Santo (Sanctus) Serafin1699–1776
Santo Serafin was born in Udine and lived in Venice from 1721. There are no records of the time preceding this move, but other data allow inferences about his training: Luthier Francesco Goffriller moved to Udine from Venice in 1714, when Serafin had reached the age at which apprenticeships usually began. Stylistic elements corroborate the assumption that Serafin could have trained with Goffriller. The instruments he fashioned in Venice after 1726 display the handiwork of an experienced artisan. Serafin opened his own workshop in 1733 with an inheritance after his father’s death, and he was admitted to the guild. The tax rolls confirm that his business was successful, as his taxes were higher than those of his colleagues Domenico Montagnana and Pietro Guarneri, whose workshops were close by. He applied for tax reductions 1737 and in 1741, which were generously granted. Despite his professional success, Serafin resigned from the guild in 1745, but he continued to pay the annual dues. This arrangement allowed him to continue to make instruments but not to sell them himself. Family circumstances probably motivated him to take this decision. Santo Serafin did not have any sons or daughters, but his nephew Giorgio (1726–1775), who later became a successful violinmaker as well, is thought to have been his student. Giorgio cooperated closely with Domenico Montagnana and married one of his daughters in 1751. He later inherited Montagnana’s workshop. Santo Serafin built instruments well into the 1760s, and his nephew probably sold them. Giorgio Serafin died in 1775 and shortly thereafter, his uncle became bedridden. Santo Serafin died of consumption and a “lasting fever” in 1776.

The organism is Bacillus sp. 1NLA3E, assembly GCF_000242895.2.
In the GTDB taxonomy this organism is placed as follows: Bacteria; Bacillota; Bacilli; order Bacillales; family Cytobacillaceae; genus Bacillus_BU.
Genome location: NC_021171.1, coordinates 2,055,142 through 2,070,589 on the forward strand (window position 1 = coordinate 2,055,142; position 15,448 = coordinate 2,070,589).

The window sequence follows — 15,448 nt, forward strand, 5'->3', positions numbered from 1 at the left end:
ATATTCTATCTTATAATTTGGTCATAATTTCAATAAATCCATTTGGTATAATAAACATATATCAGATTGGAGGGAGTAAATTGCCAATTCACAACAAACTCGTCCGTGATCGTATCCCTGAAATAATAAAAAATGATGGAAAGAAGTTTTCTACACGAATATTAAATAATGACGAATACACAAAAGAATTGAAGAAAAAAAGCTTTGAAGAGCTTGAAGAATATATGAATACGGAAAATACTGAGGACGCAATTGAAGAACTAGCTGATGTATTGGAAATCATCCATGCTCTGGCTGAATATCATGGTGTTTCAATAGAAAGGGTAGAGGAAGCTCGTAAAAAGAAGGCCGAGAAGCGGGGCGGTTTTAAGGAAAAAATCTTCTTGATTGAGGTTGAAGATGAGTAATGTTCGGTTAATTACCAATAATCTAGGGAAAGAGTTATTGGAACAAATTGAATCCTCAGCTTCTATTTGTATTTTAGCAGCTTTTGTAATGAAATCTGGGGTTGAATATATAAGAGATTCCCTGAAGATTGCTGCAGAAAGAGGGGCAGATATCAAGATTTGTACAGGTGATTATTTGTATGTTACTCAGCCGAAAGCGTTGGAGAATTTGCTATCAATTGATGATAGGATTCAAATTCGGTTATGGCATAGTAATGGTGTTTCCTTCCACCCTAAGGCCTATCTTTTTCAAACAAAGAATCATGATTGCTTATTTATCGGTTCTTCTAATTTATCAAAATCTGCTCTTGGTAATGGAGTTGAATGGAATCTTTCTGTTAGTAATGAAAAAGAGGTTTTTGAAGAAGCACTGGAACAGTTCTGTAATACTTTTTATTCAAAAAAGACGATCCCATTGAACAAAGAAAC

Serafin took his inspiration from Amati and Stainer, but also incorporated Venetian elements and developed a distinctive personal style. His instruments exhibit exquisite craftsmanship and choice resonant wood. Serafin used a transparent, lustrous varnish with an ideal consistency. The original engraved labels feature attractive ornaments. Serafin frequently branded his name on the lower rib.